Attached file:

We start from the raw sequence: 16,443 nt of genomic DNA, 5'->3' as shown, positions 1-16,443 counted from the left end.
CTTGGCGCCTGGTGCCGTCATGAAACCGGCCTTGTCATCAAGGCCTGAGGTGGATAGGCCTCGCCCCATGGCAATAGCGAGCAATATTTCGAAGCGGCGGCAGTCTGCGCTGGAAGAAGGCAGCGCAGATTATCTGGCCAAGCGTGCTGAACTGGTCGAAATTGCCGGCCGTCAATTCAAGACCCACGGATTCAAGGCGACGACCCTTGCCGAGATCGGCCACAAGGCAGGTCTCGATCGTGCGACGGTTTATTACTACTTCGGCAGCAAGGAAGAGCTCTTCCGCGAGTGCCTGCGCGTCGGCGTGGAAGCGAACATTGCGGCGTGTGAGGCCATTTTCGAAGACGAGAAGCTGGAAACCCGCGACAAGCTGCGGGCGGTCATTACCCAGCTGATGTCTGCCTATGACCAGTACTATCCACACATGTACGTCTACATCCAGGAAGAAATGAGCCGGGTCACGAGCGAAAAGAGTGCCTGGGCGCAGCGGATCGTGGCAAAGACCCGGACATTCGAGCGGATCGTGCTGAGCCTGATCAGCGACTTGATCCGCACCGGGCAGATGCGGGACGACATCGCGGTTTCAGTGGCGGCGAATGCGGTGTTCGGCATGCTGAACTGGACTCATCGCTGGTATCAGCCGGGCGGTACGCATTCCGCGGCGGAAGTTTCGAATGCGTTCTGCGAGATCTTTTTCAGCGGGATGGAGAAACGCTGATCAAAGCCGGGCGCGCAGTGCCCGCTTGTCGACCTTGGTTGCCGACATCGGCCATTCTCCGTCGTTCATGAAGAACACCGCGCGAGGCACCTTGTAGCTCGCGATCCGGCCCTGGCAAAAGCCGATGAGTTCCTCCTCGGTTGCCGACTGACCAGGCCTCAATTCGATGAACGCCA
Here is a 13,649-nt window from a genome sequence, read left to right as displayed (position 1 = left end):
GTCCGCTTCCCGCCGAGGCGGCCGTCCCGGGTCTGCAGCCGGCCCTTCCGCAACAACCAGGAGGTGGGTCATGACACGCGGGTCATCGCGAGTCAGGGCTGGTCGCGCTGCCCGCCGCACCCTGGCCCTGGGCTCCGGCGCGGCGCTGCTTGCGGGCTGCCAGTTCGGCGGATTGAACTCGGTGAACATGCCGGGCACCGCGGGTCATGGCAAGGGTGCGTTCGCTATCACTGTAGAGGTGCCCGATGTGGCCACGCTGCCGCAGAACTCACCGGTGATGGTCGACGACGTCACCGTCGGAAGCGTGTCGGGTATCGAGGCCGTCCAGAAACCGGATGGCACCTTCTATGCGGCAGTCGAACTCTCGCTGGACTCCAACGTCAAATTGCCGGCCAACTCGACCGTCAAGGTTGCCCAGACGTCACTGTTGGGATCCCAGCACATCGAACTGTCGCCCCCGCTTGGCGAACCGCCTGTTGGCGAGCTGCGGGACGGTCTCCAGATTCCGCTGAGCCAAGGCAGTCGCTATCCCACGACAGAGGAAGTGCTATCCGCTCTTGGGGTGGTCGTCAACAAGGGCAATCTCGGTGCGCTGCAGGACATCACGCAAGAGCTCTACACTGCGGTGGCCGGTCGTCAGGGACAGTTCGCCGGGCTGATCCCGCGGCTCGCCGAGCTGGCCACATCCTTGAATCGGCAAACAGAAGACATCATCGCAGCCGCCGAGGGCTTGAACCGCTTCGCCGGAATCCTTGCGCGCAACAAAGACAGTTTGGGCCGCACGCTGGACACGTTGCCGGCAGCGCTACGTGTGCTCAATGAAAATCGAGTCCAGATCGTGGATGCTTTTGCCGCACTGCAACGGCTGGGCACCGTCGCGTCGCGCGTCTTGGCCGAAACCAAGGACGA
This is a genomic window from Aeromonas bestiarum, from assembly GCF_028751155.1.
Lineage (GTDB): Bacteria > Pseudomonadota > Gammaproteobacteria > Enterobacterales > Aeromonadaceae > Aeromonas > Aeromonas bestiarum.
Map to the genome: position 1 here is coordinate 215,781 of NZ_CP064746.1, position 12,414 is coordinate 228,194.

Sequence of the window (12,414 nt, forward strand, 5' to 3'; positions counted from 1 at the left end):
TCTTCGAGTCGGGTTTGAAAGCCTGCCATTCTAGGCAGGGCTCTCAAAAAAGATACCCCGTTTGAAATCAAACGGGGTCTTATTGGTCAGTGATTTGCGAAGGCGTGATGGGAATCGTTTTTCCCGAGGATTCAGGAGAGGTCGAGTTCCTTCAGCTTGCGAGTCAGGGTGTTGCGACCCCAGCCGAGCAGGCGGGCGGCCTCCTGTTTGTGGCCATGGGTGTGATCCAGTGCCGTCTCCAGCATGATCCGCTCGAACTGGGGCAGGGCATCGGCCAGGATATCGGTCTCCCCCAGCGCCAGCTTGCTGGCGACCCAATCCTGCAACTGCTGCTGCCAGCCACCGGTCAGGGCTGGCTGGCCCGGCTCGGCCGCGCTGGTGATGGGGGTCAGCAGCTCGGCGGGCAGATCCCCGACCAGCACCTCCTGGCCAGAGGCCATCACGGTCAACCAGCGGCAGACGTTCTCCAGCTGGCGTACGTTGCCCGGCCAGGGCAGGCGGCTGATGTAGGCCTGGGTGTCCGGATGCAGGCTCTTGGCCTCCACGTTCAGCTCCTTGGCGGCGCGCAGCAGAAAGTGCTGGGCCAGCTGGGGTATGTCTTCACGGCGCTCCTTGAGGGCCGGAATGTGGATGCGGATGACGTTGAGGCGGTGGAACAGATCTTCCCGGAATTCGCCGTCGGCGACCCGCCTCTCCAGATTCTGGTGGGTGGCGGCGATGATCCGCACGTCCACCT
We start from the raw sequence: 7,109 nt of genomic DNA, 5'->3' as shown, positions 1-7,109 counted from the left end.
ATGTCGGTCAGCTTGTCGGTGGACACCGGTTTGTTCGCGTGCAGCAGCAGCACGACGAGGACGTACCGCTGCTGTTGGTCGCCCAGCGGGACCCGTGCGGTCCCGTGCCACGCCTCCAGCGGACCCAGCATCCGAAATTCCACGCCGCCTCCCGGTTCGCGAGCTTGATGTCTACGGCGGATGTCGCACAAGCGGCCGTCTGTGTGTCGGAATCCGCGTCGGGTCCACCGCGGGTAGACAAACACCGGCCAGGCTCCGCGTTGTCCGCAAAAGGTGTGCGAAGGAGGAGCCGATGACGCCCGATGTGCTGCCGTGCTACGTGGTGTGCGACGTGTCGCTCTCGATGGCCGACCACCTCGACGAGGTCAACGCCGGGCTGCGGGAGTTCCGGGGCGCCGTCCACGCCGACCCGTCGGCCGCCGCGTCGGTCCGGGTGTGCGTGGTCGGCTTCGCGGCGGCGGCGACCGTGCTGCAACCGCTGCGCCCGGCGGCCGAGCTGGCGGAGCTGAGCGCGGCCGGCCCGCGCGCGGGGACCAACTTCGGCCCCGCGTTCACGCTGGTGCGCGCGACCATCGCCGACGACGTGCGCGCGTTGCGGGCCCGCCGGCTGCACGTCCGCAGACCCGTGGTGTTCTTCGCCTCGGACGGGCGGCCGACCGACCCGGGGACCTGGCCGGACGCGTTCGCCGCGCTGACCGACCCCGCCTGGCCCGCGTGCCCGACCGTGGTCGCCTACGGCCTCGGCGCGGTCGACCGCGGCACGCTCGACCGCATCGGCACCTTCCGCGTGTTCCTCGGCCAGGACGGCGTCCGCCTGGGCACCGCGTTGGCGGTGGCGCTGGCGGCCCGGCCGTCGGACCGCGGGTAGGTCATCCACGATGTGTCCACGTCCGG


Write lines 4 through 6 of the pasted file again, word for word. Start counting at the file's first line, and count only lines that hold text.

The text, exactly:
GTCCGCTTCCCGCCGAGGCGGCCGTCCCGGGTCTGCAGCCGGCCCTTCCGCAACAACCAGGAGGTGGGTCATGACACGCGGGTCATCGCGAGTCAGGGCTGGTCGCGCTGCCCGCCGCACCCTGGCCCTGGGCTCCGGCGCGGCGCTGCTTGCGGGCTGCCAGTTCGGCGGATTGAACTCGGTGAACATGCCGGGCACCGCGGGTCATGGCAAGGGTGCGTTCGCTATCACTGTAGAGGTGCCCGATGTGGCCACGCTGCCGCAGAACTCACCGGTGATGGTCGACGACGTCACCGTCGGAAGCGTGTCGGGTATCGAGGCCGTCCAGAAACCGGATGGCACCTTCTATGCGGCAGTCGAACTCTCGCTGGACTCCAACGTCAAATTGCCGGCCAACTCGACCGTCAAGGTTGCCCAGACGTCACTGTTGGGATCCCAGCACATCGAACTGTCGCCCCCGCTTGGCGAACCGCCTGTTGGCGAGCTGCGGGACGGTCTCCAGATTCCGCTGAGCCAAGGCAGTCGCTATCCCACGACAGAGGAAGTGCTATCCGCTCTTGGGGTGGTCGTCAACAAGGGCAATCTCGGTGCGCTGCAGGACATCACGCAAGAGCTCTACACTGCGGTGGCCGGTCGTCAGGGACAGTTCGCCGGGCTGATCCCGCGGCTCGCCGAGCTGGCCACATCCTTGAATCGGCAAACAGAAGACATCATCGCAGCCGCCGAGGGCTTGAACCGCTTCGCCGGAATCCTTGCGCGCAACAAAGACAGTTTGGGCCGCACGCTGGACACGTTGCCGGCAGCGCTACGTGTGCTCAATGAAAATCGAGTCCAGATCGTGGATGCTTTTGCCGCACTGCAACGGCTGGGCACCGTCGCGTCGCGCGTCTTGGCCGAAACCAAGGACGA
This is a genomic window from Aeromonas bestiarum, from assembly GCF_028751155.1.
Lineage (GTDB): Bacteria > Pseudomonadota > Gammaproteobacteria > Enterobacterales > Aeromonadaceae > Aeromonas > Aeromonas bestiarum.